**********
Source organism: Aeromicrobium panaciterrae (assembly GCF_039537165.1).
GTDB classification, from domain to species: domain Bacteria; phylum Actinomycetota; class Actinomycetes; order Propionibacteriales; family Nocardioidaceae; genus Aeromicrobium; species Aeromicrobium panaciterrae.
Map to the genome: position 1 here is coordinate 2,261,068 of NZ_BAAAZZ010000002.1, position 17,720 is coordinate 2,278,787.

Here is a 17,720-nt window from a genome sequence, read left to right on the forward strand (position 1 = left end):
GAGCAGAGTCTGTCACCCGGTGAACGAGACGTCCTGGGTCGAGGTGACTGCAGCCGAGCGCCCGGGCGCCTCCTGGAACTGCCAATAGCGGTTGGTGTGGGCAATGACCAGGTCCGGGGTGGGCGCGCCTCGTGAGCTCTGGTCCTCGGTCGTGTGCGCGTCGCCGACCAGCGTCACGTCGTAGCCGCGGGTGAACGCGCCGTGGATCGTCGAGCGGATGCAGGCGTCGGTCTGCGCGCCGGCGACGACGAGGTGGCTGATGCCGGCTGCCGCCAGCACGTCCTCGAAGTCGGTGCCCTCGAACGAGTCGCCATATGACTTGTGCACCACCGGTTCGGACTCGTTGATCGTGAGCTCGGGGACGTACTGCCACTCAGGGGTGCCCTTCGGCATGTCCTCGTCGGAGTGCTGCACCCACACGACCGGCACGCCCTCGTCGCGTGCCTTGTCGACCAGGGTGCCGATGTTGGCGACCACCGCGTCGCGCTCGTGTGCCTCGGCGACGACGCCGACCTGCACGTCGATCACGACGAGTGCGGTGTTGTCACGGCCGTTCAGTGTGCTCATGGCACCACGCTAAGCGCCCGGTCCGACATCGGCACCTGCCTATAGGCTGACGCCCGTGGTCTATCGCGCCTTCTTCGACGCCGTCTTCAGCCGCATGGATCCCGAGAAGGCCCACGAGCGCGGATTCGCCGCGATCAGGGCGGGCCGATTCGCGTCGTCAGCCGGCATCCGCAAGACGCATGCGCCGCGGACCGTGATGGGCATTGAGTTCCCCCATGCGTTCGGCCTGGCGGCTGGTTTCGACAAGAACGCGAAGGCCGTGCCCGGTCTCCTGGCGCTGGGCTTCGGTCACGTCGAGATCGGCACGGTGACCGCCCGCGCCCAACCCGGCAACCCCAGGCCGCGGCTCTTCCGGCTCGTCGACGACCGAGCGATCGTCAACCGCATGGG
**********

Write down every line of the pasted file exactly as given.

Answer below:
Source organism: Aeromicrobium panaciterrae (assembly GCF_039537165.1).
GTDB classification, from domain to species: domain Bacteria; phylum Actinomycetota; class Actinomycetes; order Propionibacteriales; family Nocardioidaceae; genus Aeromicrobium; species Aeromicrobium panaciterrae.
Map to the genome: position 1 here is coordinate 2,261,068 of NZ_BAAAZZ010000002.1, position 17,720 is coordinate 2,278,787.

Here is a 17,720-nt window from a genome sequence, read left to right on the forward strand (position 1 = left end):
GAGCAGAGTCTGTCACCCGGTGAACGAGACGTCCTGGGTCGAGGTGACTGCAGCCGAGCGCCCGGGCGCCTCCTGGAACTGCCAATAGCGGTTGGTGTGGGCAATGACCAGGTCCGGGGTGGGCGCGCCTCGTGAGCTCTGGTCCTCGGTCGTGTGCGCGTCGCCGACCAGCGTCACGTCGTAGCCGCGGGTGAACGCGCCGTGGATCGTCGAGCGGATGCAGGCGTCGGTCTGCGCGCCGGCGACGACGAGGTGGCTGATGCCGGCTGCCGCCAGCACGTCCTCGAAGTCGGTGCCCTCGAACGAGTCGCCATATGACTTGTGCACCACCGGTTCGGACTCGTTGATCGTGAGCTCGGGGACGTACTGCCACTCAGGGGTGCCCTTCGGCATGTCCTCGTCGGAGTGCTGCACCCACACGACCGGCACGCCCTCGTCGCGTGCCTTGTCGACCAGGGTGCCGATGTTGGCGACCACCGCGTCGCGCTCGTGTGCCTCGGCGACGACGCCGACCTGCACGTCGATCACGACGAGTGCGGTGTTGTCACGGCCGTTCAGTGTGCTCATGGCACCACGCTAAGCGCCCGGTCCGACATCGGCACCTGCCTATAGGCTGACGCCCGTGGTCTATCGCGCCTTCTTCGACGCCGTCTTCAGCCGCATGGATCCCGAGAAGGCCCACGAGCGCGGATTCGCCGCGATCAGGGCGGGCCGATTCGCGTCGTCAGCCGGCATCCGCAAGACGCATGCGCCGCGGACCGTGATGGGCATTGAGTTCCCCCATGCGTTCGGCCTGGCGGCTGGTTTCGACAAGAACGCGAAGGCCGTGCCCGGTCTCCTGGCGCTGGGCTTCGGTCACGTCGAGATCGGCACGGTGACCGCCCGCGCCCAACCCGGCAACCCCAGGCCGCGGCTCTTCCGGCTCGTCGACGACCGAGCGATCGTCAACCGCATGGG